Program on Science, Technology and Society at Harvard

Harvard Kennedy School of Government | Harvard University

Current Fellows

The Program on Science, Technology and Society at Harvard sponsors a small number of stipendary and non-stipendary fellowships each year at the Kennedy School of Government who conduct research and receive advanced training in Science and Technology Studies. For more information on the Fellows Program, click here. For information on past fellows, see the links on the left. Below are a list of the current fellows with the program and a brief description of their backgrounds and interests, with links to more detailed pages containing more detailed information.

Erik Aarden

Erik Aarden is a Marie Curie postdoctoral fellow sponsored by the European Union Seventh Framework Program. During his stay with the Harvard STS Program he will be working on the research project ‘Negotiating local and global requirements in biomedical research: the case of biobanking’. In this project he will study the use of biobanks as global infrastructures for research in genomics in relation to their localized configuration in particular places around the globe. Themes of particular interest are both global and local (ethical) governance of biobanks, interactions between global standardization and local operability and considerations underlying donor recruitment and object of study.

S.M. Amadae

Sonja M. Amadae is a Visiting Research Fellow in the Program on Science and Technology and Society. She is working with Professor Sheila Jasanoff on studying comparative rationalities and rationales in public policy from the US to Europe. A central question is to understand how and why some forms of argumentation are more persuasive in varying national contexts. She is also exploring the contested politics of counting, from ballots and tax dollars, to war casualties.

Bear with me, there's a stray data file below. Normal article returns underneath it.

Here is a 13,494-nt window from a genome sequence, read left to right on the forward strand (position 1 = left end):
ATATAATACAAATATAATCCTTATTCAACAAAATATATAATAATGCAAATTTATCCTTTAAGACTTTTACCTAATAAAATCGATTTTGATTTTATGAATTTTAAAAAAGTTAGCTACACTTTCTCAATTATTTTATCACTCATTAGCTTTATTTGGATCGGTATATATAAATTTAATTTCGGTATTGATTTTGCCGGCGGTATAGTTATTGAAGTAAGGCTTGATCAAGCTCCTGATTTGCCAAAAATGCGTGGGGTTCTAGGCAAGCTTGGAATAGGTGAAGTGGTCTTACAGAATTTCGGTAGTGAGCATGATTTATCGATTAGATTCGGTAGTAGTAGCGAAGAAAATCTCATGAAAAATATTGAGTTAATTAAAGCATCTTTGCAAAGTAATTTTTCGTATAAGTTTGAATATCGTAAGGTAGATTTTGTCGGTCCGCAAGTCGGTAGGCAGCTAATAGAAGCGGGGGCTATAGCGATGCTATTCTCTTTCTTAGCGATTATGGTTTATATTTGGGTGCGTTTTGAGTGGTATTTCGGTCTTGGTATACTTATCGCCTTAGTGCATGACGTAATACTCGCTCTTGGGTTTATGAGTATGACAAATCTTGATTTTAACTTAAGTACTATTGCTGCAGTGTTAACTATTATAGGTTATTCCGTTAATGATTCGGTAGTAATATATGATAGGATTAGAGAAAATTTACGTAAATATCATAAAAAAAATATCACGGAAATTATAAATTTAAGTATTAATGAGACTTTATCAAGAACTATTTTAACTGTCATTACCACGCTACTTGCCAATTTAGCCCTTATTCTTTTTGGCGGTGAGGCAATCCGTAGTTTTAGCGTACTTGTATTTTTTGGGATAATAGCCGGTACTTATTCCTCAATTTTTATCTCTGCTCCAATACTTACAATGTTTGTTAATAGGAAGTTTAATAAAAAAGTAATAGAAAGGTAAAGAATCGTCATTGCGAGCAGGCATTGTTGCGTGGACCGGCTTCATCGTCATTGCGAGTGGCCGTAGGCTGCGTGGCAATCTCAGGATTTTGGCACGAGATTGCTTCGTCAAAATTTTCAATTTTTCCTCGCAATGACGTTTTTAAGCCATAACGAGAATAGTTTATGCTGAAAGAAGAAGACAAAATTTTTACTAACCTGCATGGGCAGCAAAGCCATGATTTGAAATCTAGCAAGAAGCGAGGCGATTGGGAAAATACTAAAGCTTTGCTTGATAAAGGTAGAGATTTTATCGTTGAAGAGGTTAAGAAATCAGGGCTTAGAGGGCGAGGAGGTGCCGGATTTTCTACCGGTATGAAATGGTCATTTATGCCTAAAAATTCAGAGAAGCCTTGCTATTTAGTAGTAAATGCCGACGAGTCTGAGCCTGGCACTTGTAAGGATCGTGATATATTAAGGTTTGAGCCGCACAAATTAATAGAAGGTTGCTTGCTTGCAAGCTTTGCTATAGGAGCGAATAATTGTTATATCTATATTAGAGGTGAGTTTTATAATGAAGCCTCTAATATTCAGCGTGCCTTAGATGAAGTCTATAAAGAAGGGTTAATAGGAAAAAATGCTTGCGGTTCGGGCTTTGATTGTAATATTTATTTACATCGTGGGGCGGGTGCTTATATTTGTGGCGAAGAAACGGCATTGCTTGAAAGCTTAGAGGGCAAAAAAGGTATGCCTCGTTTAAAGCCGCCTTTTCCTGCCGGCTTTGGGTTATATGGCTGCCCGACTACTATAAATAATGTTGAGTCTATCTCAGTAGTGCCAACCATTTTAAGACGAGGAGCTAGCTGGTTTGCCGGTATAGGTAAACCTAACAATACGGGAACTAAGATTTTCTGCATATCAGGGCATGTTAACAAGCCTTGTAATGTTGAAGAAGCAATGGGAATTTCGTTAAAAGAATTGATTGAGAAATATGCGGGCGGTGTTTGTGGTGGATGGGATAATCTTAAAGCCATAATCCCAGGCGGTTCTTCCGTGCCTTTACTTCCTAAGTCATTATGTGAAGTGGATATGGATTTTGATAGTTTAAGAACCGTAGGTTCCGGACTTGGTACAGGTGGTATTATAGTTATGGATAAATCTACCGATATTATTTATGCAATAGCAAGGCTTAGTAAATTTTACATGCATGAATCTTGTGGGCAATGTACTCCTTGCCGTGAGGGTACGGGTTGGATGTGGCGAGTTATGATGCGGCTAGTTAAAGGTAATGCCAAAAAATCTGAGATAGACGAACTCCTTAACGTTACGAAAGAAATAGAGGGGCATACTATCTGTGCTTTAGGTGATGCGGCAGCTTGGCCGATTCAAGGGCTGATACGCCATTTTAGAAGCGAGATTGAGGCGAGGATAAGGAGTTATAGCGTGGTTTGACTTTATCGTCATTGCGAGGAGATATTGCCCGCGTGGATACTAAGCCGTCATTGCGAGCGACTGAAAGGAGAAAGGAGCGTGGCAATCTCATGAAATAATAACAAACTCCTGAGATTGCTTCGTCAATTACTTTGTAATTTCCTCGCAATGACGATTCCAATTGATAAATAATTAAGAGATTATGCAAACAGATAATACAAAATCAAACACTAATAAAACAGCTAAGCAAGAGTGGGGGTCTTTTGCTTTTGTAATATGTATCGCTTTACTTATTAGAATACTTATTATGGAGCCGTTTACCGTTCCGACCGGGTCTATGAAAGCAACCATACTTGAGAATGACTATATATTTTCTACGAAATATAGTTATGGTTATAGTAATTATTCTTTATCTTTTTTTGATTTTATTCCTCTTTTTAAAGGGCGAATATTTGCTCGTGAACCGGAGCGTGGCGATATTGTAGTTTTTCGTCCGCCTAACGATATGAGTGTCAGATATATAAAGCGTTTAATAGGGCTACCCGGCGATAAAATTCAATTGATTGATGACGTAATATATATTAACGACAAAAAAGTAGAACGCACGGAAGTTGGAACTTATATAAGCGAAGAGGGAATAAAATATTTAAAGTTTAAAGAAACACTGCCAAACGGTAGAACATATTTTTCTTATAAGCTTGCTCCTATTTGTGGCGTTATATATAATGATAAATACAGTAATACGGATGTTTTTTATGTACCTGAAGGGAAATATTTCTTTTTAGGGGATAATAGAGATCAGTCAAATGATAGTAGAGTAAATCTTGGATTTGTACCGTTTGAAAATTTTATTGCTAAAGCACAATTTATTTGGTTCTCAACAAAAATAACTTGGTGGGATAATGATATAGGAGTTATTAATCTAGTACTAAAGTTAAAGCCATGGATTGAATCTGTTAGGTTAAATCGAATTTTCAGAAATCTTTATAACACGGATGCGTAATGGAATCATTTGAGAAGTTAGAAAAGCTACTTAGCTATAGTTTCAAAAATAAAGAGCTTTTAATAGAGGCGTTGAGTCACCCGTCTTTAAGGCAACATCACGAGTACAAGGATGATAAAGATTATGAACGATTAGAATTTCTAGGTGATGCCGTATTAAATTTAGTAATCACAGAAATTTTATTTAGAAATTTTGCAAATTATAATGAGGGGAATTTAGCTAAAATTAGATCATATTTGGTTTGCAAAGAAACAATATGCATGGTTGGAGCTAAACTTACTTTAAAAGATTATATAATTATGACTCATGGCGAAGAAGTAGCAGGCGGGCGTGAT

Alessandro Blasimme

Alessandro Blasimme was a Spring 2014 Fulbright – Schuman Visiting Research Fellow at the Harvard STS Program. During his stay, he conducted comparative research on the regulatory controversies surrounding the offer of unproven stem cell therapies in the US and in Europe. A native Italian, Alessandro is based in Toulouse (France) where he works as a postdoctoral research fellow for INSERM, the French national institute for health and medical research where he focuses on innovation in biomedicine and on its ethical, regulatory and political consequences. He is particularly interested in the evolution of evidentiary standards of risk assessment and clinical validation with respect to highly promissory instances of biomedical innovation, such as regenerative medicine and personalized medicine.

Rachel Douglas-Jones

Rachel Douglas-Jones  is a Postdoc at the IT University of Copenhagen. She received her PhD in Anthropology in 2013 from Durham University, UK. Her research focuses on mechanisms of research governance, with the doctoral thesis Locating Ethics concentrating of the training, accreditation and capacity of ethics review committees in Asia. While at the Harvard STS Program, she is will work on the "Biology and the Law" project.

Joakim Juhl

Joakim Juhl is a Postdoctoral Fellow at the Program on Science, Technology & Society (STS). His current research centers on how we can better interpret the roles of models and simulations as a characteristic mode of mediation between science, technology and society. Joakim works for Sheila Jasanoff and the STS program and assists Venky Narayanamurti with his course Technology and Society.

Luca Marelli

Luca Marelli is a visiting research fellow with the STS Program for the 2013-2014 academic year. He is a PhD student at the European School of Molecular Medicine (SEMM) and University of Milan and a member of the research unit on Science and Technology Studies, headed by Giuseppe Testa, in the doctoral program on Foundations and Ethics of the Life Sciences (Folsatec) at the European Institute of Oncology (http://www.semm.it/research-general-introduction-folsatec.php#unit3). His project aims at dissecting the epistemological and biopolitical reconfigurations of the induced pluripotent stem cell (iPSC) research field.